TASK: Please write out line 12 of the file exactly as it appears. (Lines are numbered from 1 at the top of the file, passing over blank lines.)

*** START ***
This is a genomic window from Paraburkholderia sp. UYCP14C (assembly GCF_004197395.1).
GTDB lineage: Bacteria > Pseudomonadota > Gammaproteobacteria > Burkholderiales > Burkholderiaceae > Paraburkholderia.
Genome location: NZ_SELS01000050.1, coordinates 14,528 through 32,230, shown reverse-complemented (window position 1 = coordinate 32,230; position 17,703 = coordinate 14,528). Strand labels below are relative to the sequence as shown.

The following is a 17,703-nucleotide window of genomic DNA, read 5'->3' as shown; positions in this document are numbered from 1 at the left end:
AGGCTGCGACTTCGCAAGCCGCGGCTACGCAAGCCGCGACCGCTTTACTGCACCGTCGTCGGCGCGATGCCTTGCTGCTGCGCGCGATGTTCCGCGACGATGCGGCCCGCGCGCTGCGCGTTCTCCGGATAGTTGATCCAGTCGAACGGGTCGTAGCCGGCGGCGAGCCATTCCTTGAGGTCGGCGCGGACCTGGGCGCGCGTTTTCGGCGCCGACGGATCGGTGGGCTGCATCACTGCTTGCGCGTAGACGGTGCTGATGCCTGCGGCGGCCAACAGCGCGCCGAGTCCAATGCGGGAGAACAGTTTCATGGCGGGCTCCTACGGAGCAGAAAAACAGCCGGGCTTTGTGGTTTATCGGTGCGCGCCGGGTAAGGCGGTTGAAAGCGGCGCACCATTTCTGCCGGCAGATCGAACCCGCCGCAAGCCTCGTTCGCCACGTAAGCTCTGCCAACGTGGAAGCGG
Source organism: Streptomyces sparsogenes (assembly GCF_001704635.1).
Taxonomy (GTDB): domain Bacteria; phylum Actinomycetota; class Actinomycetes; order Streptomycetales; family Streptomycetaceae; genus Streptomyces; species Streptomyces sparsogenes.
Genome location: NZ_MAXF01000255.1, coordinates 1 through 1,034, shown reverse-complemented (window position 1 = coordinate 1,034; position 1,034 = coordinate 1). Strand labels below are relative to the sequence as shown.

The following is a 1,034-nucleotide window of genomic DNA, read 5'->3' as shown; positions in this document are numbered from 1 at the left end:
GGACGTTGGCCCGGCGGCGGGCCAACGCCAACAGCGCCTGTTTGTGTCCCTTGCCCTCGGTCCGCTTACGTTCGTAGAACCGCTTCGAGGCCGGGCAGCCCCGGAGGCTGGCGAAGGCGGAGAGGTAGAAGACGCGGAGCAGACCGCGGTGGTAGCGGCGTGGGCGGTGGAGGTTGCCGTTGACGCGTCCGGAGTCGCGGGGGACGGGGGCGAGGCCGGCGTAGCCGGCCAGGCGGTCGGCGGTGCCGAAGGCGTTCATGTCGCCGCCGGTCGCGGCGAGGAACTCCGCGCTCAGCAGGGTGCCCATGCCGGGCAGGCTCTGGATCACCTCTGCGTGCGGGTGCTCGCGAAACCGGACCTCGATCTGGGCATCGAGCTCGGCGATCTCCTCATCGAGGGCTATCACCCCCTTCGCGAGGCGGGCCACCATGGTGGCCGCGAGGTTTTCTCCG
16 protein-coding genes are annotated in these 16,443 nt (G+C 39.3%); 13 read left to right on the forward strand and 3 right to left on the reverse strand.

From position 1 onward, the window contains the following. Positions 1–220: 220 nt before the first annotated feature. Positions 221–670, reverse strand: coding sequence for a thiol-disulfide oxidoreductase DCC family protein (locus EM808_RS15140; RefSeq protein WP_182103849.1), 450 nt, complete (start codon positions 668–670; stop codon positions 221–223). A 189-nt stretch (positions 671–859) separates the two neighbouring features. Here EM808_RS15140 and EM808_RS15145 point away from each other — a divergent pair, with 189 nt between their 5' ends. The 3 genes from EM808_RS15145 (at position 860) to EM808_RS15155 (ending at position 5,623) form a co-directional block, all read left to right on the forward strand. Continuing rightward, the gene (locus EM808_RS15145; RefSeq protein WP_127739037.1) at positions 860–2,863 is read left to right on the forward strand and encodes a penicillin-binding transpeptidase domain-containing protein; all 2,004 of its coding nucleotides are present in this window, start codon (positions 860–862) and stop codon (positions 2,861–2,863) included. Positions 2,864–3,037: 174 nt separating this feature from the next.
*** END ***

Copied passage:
From position 1 onward, the window contains the following. Positions 1–220: 220 nt before the first annotated feature. Positions 221–670, reverse strand: coding sequence for a thiol-disulfide oxidoreductase DCC family protein (locus EM808_RS15140; RefSeq protein WP_182103849.1), 450 nt, complete (start codon positions 668–670; stop codon positions 221–223). A 189-nt stretch (positions 671–859) separates the two neighbouring features. Here EM808_RS15140 and EM808_RS15145 point away from each other — a divergent pair, with 189 nt between their 5' ends. The 3 genes from EM808_RS15145 (at position 860) to EM808_RS15155 (ending at position 5,623) form a co-directional block, all read left to right on the forward strand. Continuing rightward, the gene (locus EM808_RS15145; RefSeq protein WP_127739037.1) at positions 860–2,863 is read left to right on the forward strand and encodes a penicillin-binding transpeptidase domain-containing protein; all 2,004 of its coding nucleotides are present in this window, start codon (positions 860–862) and stop codon (positions 2,861–2,863) included. Positions 2,864–3,037: 174 nt separating this feature from the next.